Jetzt seid ihr Kerle an der Reihe.

Is the bolded phrase an apposition phrase?

  • Where did you find this slightly odd sentence? In case it is a direct translation from US-American ("you guys"): this is not how you express things in German, even not in slang. – Christian Geiselmann Dec 11 '19 at 17:24
  • 3
    @ChristianGeiselmann It would be possible, for example in a sentence like "Wir Mädels haben es schon gemacht, jetzt seid ihr Kerle an der Reihe". – Volker Landgraf Dec 11 '19 at 22:11
  • @VolkerLandgraf Yes, it is possible to think of (rare) situations where the sentence could be used. However, this does not answer my question (where did he find that sentence) and my concern that at the root of the original question might be a bad translation.from English. – Christian Geiselmann Dec 12 '19 at 10:05
  • @ChristianGeiselmann context.reverso.net/translation/german-english/ihr+Kerle – ughi tudhi Dec 12 '19 at 11:00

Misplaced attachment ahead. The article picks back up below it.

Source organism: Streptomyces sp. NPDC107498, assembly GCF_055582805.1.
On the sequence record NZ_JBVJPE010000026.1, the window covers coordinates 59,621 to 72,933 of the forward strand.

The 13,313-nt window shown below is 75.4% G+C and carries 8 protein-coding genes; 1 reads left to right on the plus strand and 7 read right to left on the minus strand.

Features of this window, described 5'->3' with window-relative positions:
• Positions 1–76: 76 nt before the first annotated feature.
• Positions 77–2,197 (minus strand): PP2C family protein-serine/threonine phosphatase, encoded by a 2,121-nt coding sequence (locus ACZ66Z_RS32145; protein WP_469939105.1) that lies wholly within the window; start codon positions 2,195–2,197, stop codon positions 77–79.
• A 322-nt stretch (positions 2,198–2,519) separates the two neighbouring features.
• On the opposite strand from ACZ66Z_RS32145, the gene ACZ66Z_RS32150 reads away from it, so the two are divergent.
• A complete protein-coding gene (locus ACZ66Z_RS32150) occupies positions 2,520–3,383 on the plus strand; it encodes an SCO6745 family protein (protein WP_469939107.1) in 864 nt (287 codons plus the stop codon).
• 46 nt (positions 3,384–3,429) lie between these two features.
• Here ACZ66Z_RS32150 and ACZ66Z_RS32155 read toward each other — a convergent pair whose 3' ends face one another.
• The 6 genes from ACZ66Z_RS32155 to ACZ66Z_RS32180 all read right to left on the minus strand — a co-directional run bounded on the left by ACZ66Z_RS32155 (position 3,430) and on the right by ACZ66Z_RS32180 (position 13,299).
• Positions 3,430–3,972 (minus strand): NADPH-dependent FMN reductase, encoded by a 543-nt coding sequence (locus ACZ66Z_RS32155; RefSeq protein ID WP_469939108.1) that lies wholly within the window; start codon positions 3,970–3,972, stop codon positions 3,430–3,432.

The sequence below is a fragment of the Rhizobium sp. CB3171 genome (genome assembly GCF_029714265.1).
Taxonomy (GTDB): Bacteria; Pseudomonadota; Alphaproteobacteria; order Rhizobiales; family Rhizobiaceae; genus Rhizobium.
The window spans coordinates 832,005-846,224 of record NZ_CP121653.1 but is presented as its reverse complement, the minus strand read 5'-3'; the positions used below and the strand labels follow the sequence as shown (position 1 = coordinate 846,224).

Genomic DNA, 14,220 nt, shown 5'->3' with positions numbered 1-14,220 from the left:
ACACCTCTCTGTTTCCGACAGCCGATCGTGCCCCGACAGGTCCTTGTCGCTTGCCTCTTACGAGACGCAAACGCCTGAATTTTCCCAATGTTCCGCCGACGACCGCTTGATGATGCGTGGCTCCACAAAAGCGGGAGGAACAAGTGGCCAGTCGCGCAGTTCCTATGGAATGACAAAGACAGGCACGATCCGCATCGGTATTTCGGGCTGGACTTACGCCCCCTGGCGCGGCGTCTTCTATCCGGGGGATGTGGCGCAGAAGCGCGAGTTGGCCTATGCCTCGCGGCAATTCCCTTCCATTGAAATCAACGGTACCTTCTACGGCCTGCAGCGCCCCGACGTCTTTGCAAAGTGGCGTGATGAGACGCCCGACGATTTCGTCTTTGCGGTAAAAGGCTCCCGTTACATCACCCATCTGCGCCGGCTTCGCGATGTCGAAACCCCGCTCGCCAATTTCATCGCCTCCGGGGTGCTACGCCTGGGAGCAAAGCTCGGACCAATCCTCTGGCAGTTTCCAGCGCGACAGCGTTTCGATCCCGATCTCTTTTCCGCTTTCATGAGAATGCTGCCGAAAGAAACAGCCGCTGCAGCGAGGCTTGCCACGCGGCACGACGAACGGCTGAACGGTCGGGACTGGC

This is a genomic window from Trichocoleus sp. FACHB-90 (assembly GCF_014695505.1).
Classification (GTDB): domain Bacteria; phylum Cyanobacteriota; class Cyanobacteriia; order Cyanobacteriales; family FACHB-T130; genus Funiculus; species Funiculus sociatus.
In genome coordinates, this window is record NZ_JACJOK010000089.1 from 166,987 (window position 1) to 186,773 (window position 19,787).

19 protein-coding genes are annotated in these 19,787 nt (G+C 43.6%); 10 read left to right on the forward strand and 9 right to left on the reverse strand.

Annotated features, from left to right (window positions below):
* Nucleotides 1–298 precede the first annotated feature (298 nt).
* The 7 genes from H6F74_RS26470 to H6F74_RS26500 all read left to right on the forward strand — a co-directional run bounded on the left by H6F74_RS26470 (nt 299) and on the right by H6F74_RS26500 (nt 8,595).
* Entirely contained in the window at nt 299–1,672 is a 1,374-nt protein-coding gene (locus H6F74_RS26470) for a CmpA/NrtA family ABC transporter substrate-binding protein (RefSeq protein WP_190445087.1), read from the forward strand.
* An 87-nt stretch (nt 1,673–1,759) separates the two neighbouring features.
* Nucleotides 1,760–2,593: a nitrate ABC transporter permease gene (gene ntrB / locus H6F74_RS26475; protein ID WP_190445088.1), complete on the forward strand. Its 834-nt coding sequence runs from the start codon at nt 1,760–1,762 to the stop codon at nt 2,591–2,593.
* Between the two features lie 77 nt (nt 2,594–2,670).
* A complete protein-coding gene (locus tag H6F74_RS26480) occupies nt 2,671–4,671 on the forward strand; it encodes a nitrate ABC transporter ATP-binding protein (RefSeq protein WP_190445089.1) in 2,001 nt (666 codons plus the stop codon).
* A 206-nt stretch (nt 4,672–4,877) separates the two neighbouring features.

• 2
    @ughitudhi Thank you for the link to this list of sentences with ihr Kerle plus their equivalents in English with you guys. This actually confirms my suspicion that this sentence probably originates in a (too literal) translation from (very common) English you guys to (rather uncommon) German ihr Kerle. I am not saying that in real-life German you will never hear ihr Kerle, but such occassions are really, really rare; whereas you guys is one of the most frequent expressions in English/American colloquial language. – Christian Geiselmann Dec 13 '19 at 13:41

No. It's just the subject. In German subjects can stand at any position within the sentence. Very often they occupy position 1 (like in English):

Ihr Kerle seid jetzt an der Reihe.

But other positions are possible too, like in your example. (The full set of rules about German word order is long and complicated and not topic of your question.)